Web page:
The Influences of organisational cultural practices on productivity in prison farms in Zimbabwe
Madzikanda, David D
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As part of the rehabilitation and correctional efforts by the Zimbabwean Prisons and Correctional Services (ZPCS), inmates are required to undertake some work whilst they are incarcerated. In particular, some of the inmates are required to work in farms to augment government supplies. However, the average yield per hectare for most crops in Prison Farms has not surpassed 40% of potential yield, a development overstraining the fiscus, as the government has to purchase food requirements for inmates. This study was necessitated by the fact that productivity in these prison farms has continued to decline over the years, resulting in malnutrition in Zimbabwean prisons due to inadequate food supplies. Whilst there could be several other factors, it is argued that organisational cultural practices within ZPCS are instrumental to such low yields. However, there still remains a dearth of research that focuses on the link between various cultural practices and productivity in prison farms. The purpose of this study was therefore to assess the impact of organisational cultural practices on productivity in prison farms focusing on the Zimbabwe Prisons and Correctional Service over the period January 2009 to December 2013. A quantitative research methodology was used to survey 137 employees of ZPCS from five prison stations namely: Chikurubi Prison Farm, Chikurubi Maximum Prison, Chikurubi Female Prison, Chikurubi Staff Hospital, Harare Remand and Harare Central Prisons respectively, Harare Central Prison Workshops and two administrative offices i.e. Mashonaland Regional Headquarters and Prisons and Correctional Service National Headquarters. The empirical findings supporting the central argument are presented, together with some suggestions for further research. The findings of this study were that leadership within ZPCS had the greatest influence on ZPCS's organisational cultural practices and therefore are expected to be role models. It was observed that organisational cultural practices such as: Employee involvement, Adaptability, Rigidness, Systems and Processes were statistically and significantly associated with farm productivity. The results also indicated that the government should make key resources such as cash and farm inputs available, in order to improve farm productivity. The findings can be generalized to other prison stations in Zimbabwe and other settings that have similar organisational and cultural practices as that of ZPCS.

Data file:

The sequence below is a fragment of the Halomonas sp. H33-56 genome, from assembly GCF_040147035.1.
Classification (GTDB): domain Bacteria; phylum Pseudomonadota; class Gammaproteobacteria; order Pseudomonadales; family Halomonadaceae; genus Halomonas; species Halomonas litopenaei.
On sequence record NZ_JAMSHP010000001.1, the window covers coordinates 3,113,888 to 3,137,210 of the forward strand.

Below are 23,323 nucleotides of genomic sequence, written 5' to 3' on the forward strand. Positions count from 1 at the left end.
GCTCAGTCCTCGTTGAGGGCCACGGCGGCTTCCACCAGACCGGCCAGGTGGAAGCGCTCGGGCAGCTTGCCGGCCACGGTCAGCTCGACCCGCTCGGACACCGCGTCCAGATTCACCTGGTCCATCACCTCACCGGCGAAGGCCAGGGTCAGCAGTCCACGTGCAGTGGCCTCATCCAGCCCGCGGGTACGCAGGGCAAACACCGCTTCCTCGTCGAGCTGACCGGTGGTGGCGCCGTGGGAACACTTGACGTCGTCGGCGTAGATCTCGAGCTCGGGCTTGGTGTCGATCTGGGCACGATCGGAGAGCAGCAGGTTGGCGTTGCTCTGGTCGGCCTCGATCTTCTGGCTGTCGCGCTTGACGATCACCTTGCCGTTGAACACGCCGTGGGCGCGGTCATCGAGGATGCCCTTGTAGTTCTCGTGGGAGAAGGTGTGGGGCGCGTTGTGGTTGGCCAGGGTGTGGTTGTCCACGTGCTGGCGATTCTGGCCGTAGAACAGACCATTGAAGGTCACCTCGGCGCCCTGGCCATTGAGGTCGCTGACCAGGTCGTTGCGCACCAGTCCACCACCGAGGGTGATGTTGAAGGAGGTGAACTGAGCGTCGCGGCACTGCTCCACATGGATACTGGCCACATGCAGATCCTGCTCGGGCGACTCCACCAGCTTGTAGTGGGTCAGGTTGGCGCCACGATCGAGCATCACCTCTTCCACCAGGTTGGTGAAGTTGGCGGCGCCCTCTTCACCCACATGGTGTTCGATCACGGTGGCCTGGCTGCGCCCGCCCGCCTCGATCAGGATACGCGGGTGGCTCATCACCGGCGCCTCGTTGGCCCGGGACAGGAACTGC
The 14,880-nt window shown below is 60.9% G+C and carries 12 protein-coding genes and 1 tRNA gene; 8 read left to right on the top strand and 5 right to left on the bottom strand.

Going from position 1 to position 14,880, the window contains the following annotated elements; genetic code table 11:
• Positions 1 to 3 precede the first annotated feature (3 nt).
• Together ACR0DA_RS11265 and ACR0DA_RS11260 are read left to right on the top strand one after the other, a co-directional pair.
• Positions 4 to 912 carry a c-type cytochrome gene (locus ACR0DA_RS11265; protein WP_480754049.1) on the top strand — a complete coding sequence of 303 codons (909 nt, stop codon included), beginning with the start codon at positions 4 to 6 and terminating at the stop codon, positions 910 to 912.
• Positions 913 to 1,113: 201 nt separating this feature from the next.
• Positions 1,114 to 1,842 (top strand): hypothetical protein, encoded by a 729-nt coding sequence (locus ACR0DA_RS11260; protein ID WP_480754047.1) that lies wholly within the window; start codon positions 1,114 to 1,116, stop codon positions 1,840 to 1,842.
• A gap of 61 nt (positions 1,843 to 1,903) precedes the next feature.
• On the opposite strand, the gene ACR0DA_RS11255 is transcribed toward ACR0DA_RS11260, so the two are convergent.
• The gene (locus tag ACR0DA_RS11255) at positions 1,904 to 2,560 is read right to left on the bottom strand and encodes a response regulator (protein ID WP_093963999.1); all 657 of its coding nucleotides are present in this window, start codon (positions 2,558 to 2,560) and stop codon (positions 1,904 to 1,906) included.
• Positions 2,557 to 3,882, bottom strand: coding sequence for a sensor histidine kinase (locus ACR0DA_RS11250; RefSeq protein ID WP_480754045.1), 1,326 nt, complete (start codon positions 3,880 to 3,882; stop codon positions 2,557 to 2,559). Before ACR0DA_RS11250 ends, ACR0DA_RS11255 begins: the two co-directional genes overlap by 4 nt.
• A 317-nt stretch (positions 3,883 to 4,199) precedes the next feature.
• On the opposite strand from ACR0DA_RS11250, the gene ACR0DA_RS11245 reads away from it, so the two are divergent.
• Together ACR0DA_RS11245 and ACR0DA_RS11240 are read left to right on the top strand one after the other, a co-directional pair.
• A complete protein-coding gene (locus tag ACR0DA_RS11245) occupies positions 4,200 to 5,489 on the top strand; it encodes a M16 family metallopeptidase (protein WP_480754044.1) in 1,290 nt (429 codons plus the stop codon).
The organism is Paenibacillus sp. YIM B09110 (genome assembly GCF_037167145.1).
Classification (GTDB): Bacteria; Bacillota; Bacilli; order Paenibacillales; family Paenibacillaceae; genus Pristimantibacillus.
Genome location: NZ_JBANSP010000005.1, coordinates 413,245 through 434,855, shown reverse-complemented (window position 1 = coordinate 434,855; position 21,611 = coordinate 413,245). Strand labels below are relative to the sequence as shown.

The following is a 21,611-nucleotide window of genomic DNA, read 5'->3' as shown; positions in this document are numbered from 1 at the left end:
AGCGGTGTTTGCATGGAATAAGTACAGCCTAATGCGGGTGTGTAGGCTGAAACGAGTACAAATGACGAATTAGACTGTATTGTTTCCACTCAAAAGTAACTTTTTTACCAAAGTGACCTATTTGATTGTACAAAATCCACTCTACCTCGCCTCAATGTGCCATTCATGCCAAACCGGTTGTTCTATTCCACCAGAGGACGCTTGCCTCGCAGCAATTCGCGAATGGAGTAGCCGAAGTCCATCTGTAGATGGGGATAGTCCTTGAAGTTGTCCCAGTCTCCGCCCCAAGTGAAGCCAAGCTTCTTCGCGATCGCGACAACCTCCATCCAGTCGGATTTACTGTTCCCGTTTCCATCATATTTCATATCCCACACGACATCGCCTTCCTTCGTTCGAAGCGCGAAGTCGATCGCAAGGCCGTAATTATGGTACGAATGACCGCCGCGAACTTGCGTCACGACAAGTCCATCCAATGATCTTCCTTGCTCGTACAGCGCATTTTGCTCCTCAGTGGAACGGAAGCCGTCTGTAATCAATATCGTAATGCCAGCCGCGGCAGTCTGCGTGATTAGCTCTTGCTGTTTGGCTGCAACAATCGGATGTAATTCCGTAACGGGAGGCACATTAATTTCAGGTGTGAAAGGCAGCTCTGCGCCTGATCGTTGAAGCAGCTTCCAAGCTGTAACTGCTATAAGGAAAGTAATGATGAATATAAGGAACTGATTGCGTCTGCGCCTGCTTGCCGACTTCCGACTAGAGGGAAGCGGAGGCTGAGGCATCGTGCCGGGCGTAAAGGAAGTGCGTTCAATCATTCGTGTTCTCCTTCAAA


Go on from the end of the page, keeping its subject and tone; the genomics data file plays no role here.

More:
Additional Citation InformationMadzikanda, D. D. & Muroiwa, T. (2014). The Influences of organisational cultural practices on productivity in prison farms in Zimbabwe. University of Zimbabwe Business Review, 2 (2), 88-96.
University of Zimbabwe, Faculty of Commerce